Whether the majority holds to a certain position is not justification for hijacking threads that seek to directly discuss the Bible. If the majority believes that it already knows everything that there is to know about the Bible, they should just stick to commenting on other threads of their interest and allow those who are still interested in discussing the Bible itself to have courteous, respectful discussions among themselves in detail about the Bible itself.

Ron Bean's picture

You asked:

Why then are seemingly so few people seriously interested in discussing in detail what the Bible says about music?

I answered:

 may be that the majority hold to the position that the Bible does not address the subject of music in a clear, dogmatic, and defined manner.

 

"Some things are of that nature as to make one's fancy chuckle, while his heart doth ache." John Bunyan

RajeshG's picture

Ron Bean wrote:

You asked:

Why then are seemingly so few people seriously interested in discussing in detail what the Bible says about music?

I answered:

 may be that the majority hold to the position that the Bible does not address the subject of music in a clear, dogmatic, and defined manner.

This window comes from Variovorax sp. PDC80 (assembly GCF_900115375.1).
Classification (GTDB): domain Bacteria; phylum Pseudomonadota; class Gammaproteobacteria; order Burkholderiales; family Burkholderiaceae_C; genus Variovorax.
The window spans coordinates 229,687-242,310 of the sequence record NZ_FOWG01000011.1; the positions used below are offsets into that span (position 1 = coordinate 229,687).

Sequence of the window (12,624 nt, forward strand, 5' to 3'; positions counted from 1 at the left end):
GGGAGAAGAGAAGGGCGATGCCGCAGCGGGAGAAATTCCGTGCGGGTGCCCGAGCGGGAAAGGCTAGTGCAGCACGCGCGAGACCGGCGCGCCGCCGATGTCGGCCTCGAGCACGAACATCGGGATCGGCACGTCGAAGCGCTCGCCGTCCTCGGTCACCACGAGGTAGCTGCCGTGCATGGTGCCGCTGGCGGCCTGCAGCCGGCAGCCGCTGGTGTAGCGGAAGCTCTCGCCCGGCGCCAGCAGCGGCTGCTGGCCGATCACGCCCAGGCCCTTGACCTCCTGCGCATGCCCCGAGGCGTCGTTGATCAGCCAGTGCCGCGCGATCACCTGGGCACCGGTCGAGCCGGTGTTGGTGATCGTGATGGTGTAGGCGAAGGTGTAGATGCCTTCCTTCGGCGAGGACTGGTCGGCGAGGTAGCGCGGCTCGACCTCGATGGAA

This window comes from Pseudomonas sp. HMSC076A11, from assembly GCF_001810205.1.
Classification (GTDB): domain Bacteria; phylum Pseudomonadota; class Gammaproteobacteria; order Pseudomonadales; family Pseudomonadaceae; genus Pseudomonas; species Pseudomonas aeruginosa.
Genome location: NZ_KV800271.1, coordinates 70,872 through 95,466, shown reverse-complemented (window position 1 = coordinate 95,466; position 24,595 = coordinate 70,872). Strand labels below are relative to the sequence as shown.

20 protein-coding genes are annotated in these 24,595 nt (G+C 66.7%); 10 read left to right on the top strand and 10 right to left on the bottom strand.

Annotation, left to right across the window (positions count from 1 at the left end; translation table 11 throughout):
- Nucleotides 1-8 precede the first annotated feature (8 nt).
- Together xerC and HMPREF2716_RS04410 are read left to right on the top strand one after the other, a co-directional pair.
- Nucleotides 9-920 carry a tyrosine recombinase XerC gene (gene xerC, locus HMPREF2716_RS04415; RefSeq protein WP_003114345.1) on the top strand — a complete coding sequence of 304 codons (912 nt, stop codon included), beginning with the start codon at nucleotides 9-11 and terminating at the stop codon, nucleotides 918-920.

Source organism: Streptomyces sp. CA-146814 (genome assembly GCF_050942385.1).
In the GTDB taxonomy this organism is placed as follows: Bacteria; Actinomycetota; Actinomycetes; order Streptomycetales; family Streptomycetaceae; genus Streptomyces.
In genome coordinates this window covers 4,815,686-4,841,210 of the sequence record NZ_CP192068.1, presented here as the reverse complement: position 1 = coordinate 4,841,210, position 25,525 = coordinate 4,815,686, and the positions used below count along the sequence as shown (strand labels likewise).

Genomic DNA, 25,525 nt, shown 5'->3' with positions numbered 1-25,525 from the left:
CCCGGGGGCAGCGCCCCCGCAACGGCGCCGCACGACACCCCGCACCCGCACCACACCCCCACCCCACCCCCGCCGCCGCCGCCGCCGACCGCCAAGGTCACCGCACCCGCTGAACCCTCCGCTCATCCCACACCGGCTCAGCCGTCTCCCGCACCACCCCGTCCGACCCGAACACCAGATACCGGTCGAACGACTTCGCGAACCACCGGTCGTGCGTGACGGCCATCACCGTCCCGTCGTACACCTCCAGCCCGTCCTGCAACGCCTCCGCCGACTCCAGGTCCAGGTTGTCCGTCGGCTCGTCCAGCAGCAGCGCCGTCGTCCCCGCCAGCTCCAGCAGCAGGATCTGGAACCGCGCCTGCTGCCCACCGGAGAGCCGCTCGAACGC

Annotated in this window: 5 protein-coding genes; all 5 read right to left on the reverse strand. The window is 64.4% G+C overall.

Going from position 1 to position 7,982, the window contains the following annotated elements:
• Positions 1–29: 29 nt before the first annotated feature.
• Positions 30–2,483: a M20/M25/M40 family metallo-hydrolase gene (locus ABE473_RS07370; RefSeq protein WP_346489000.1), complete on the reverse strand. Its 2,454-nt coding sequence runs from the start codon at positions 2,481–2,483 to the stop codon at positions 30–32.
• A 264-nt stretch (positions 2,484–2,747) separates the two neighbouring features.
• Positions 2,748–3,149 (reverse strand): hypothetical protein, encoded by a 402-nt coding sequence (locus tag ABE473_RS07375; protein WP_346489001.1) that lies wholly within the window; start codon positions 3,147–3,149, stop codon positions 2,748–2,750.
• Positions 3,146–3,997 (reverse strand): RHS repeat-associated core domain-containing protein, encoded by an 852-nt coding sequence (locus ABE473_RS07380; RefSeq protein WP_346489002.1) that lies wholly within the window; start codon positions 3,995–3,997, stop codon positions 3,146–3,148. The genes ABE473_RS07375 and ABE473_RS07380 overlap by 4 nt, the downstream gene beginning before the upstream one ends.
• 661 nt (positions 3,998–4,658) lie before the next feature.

Maybe that is true for SI as well. My comments were based on applying your answer to my situation on SI.

JD Miller's picture

RajeshG asked,

what if someone new has useful insight about the Bible that was not brought up in any of the previous discussions?

RajeshG, may I encourage you to share some scripture and some of your insights on music so that others can interact with them on this thread.  Perhaps you have on earlier threads, but this one is fresh today, so the opportunity for others to interact is right here and now.  I am curious to hear which passages most guide your thoughts on music and look forward to hearing what your thoughts are.  I am hopeful that others will interact with your thoughts as well.  Welcome to Sharper Iron.

 

RajeshG's picture

JD Miller wrote:

RajeshG asked,

what if someone new has useful insight about the Bible that was not brought up in any of the previous discussions?